Zippidy Doo Da

I'm not stupid, I'm from Texas!

Thursday, August 24, 2006

"Everything's Broken"

I was truly startled when I read this:

LOS ANGELES - Bob Dylan says modern recordings sound "atrocious," and even the songs on his new album sounded much better in the studio than on disc.

"I don't know anybody who's made a record that sounds decent in the past 20 years, really," the 65-year-old rocker said in an interview with Rolling Stone magazine.

Dylan, who released eight studio albums in that time, returns with his first recording in five years, "Modern Times," next Tuesday.

Noting the music industry's complaints that illegal downloading means people are getting their music for free, he said, "Well, why not? It ain't worth nothing anyway."

"You listen to these modern records, they're atrocious, they have sound all over them," he added. "There's no definition of nothing, no vocal, no nothing, just like ... static."

Dylan said he does his best to fight technology, but it's a losing battle.

"Even these songs probably sounded 10 times better in the studio when we recorded 'em. CDs are small. There's no stature to it."

Go read that again in your best Dylan voice. I was totally, "Yay Bob"!

I looked in on a couple of music chat sites and the outrage was amazing. "He just did a record with Jack White of the stripes. I guess he doesn't think it is all crap," and so on. Dylan is obviously avoiding the issue of content, and limits comments to production quality, but I would include a condemnation of the entire milleu of music in the modern age for artists and fans. Music just doesn't seem to be reaching people in the same way that it did in the 60' and 70's.

I've written about this before in a number of ways, but for instance, compare the Billboard top 100 now to 30 years ago. Record sales now are terrible, and there aren't any rock stars anymore. The content is banal, tired, unimaginative and unambitious, for the most part, and production is horrible.

Plus, despite what some people who traffic in truthiness say, everybody is broke, and what money they have to spend seems not to go very far. The paradigme of musical vacuousness is SXSW. It is cynical pay for play. Product placement. Marketing. Who's kidding who? And the poor kids that go for the hype are getting totally rolled. Some thoughts from SXSW chat:

My secrets of SXSW:

1. The Austin Chronicle has free ho-hos at their tradeshow booth.
2. And the dozen Luna Bar samplers I grabbed were priceless. You never know when you're going to end up standing in line for a surprise secret, last minute showcase outside of Stubb's at 6 PM.
3. Thanks, Aquafina for the free water bottles at Brush Square Tent. When everybody was in line waiting for their free beer, I grabbed a few water bottles (no line) and ran.
4. Getting cross-trainer shoe inserts from Foot Locker was a really good idea. Arch support is key. Dr. Scholl's wasn't enough.
5. Another great idea was buying a bunch of fresh fruit, juice, and energy drinks at Whole Foods (6th and Lamar).
6. And so was booking a massage at the Hilton Austin the day after (8th floor spa) for those poor aching joints and sore muscles. It's pricey but worth every penny.
7. You know the "Always Be Charging" rule by now; the new one for me is "Always Be Sitting." Your knees will thank you later. Spending spare time in the Platinum Lounge with complimentary coffee works wonders, if you have a Platinum badge.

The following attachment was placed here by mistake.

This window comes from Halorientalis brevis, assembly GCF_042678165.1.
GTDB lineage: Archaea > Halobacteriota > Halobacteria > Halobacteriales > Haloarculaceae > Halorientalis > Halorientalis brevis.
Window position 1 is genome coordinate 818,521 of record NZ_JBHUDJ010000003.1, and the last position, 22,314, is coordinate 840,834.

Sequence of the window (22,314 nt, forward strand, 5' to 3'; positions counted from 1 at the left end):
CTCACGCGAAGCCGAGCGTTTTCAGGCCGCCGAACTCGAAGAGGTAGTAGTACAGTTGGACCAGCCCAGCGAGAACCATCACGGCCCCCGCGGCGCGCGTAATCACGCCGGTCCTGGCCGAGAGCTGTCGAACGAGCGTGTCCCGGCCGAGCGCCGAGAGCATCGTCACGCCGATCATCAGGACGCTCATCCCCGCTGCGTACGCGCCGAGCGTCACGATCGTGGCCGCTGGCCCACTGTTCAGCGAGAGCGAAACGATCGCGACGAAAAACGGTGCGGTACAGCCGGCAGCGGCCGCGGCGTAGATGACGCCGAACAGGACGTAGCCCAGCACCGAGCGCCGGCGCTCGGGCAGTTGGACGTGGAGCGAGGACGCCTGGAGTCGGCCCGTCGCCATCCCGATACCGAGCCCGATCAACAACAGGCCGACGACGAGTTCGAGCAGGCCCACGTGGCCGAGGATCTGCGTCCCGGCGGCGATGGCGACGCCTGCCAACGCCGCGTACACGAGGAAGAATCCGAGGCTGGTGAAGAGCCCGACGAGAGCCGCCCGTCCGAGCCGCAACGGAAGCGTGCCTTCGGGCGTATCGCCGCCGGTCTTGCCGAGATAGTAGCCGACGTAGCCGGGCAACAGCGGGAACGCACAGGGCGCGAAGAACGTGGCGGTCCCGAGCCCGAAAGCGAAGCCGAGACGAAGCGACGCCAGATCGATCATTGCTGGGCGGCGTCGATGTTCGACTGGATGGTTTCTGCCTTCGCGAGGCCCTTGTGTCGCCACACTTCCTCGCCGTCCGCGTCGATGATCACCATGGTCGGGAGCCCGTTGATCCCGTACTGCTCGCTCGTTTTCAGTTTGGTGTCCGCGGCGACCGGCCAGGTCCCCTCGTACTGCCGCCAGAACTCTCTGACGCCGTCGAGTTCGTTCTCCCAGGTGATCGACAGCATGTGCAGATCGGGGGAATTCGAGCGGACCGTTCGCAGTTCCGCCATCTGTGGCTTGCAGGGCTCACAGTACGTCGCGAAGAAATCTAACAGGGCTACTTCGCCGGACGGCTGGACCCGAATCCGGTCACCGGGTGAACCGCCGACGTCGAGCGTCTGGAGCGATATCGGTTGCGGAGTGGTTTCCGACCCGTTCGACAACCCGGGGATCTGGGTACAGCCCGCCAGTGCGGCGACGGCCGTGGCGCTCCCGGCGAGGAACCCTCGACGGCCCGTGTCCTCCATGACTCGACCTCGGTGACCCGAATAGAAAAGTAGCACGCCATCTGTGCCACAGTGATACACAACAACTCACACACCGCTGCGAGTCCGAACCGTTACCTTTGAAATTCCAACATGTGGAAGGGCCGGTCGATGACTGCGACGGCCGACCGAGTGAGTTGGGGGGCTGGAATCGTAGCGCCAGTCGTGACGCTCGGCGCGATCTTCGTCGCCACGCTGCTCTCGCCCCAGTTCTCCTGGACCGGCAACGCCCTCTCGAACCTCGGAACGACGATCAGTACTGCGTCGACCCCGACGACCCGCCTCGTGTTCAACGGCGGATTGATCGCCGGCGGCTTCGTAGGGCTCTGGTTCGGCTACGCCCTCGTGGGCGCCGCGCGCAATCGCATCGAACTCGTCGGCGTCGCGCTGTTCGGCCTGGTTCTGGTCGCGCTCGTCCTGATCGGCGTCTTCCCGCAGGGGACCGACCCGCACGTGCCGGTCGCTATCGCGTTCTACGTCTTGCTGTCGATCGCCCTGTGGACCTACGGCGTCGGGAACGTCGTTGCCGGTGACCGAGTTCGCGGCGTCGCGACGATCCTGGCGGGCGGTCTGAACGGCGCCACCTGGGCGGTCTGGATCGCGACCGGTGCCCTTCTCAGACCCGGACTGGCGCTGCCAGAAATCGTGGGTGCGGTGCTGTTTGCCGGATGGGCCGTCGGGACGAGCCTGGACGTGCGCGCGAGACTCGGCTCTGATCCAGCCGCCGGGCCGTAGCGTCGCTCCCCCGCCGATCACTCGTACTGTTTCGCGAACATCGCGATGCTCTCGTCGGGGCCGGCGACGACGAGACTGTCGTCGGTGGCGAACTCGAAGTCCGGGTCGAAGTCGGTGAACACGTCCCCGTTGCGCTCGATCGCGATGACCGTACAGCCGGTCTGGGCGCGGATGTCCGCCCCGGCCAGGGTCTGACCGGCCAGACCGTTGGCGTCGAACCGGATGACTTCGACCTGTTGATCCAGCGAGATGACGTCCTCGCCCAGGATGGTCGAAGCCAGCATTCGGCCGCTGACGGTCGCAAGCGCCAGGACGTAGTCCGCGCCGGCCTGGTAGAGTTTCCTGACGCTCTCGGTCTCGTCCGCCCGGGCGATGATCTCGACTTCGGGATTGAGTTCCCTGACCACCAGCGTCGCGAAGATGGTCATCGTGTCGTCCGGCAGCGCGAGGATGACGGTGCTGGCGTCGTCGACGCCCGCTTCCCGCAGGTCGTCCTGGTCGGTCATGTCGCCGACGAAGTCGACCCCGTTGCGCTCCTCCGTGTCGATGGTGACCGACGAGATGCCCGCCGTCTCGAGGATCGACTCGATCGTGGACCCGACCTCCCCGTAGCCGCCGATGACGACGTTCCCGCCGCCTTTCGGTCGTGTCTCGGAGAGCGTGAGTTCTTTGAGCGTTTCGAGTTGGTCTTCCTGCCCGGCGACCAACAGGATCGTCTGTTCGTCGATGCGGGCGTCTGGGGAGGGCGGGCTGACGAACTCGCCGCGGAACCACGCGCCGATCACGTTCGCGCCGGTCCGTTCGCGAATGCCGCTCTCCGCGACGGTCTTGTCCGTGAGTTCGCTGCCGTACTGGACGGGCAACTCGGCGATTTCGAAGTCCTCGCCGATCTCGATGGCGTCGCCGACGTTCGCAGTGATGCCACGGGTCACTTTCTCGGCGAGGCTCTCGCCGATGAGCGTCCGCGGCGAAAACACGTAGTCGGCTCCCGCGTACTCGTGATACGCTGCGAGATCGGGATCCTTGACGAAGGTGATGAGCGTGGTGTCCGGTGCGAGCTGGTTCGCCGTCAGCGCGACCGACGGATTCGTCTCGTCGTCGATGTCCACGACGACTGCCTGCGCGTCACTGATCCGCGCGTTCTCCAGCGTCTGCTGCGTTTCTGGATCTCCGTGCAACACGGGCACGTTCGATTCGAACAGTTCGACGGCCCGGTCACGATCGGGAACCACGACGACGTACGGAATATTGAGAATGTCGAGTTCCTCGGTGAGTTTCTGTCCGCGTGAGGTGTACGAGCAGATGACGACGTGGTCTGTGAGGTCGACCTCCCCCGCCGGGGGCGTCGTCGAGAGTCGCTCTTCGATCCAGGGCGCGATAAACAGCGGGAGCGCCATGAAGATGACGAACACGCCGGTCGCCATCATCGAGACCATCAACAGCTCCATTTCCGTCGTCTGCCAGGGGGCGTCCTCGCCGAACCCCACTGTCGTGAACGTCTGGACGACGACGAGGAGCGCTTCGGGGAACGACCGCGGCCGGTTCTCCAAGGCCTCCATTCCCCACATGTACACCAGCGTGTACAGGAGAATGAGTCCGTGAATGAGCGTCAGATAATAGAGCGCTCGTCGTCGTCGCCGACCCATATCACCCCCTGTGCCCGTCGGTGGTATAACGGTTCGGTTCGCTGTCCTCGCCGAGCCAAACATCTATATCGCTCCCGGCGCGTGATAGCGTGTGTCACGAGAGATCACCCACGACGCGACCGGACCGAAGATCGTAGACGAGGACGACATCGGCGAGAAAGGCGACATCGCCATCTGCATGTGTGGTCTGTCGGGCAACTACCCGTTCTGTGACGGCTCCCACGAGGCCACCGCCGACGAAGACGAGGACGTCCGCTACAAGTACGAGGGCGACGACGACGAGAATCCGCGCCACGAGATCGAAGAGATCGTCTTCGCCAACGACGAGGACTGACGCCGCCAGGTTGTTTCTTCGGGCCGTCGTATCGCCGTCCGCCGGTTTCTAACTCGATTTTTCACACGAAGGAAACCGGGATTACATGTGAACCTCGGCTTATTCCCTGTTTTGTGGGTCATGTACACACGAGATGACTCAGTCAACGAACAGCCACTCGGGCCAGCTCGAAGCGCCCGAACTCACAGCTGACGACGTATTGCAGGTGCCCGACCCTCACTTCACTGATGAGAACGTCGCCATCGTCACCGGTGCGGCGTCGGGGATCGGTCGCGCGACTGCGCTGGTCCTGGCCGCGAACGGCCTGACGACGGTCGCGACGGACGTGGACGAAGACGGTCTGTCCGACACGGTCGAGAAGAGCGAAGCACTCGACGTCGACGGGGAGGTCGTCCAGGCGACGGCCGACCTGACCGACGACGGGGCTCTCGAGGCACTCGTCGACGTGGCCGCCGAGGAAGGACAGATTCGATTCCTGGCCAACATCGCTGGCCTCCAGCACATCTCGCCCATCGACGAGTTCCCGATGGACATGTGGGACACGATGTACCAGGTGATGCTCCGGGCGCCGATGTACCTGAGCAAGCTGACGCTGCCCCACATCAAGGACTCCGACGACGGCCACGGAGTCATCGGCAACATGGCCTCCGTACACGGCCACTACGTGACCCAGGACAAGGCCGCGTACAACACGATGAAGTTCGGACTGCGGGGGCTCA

8. Sleeping in and skipping a 10am Interactive Panel is usually the right choice. (Sorry, 10am panelists.)
9. Breakfast tacos are the food of the gods.
10. And sometimes not having your laptop with you is the best feeling in the world.
BONUS SECRET: Dodgeball, while sometimes irritating, really is the best way to keep in touch during SXSW Music when you don't know who's at their hotel, the convention center, or running about town.

Free ho-ho's? What happened to "don't eat the brown acid"? Music used to set people free; it used to change people's lives; it used to make people cry and laugh and dance naked.

I was dismayed a year ago with the price of the wristbands, and had serious reservations about buying one this year. I'm not sure what is motivating Louis Black (or if he is even aware) that SXSW has not only become cost prohibitive for a lot of us in tough econcomic times, it has also lost the Austin "vibe." For years, SXSW was an annual gathering of our local crew and out-of-town friends—it was a time we all eagerly awaited and talked about for months before hand. The usual gang of 20 has atrophied to just three this year! The common reason, without fail, was the price of wristbands and the increasing difficulty in gaining access to the shows we wanted to attend. It is no longer worth the admission or hassle.

What's worse is that all the badges have made it impossible to get into the worthwhile shows. On Friday night our diehard group of three gave up at 10:30 when, after three hours of wandering around, could not get into to see even our fourth-tier selections. We spent several hours on South Congress that afternoon and caught only one act, because the Yard Dog was running hours behind schedule and the Continental Club threw a party sans music. While the day time freebies are not an official part of the festival, they are still an integral part of the overall party.

Hard as it is to say this, this year's fest has not been fun; I'm so bummed at this point (late Saturday afternoon) that I'm staying home tonight. I really hope Louis Black and the other organizers take a hard look at how SXSW has lost its Austin character—and how they might get some that back.

Kids, listen to Uncle Bob. He knows of what he speaks.


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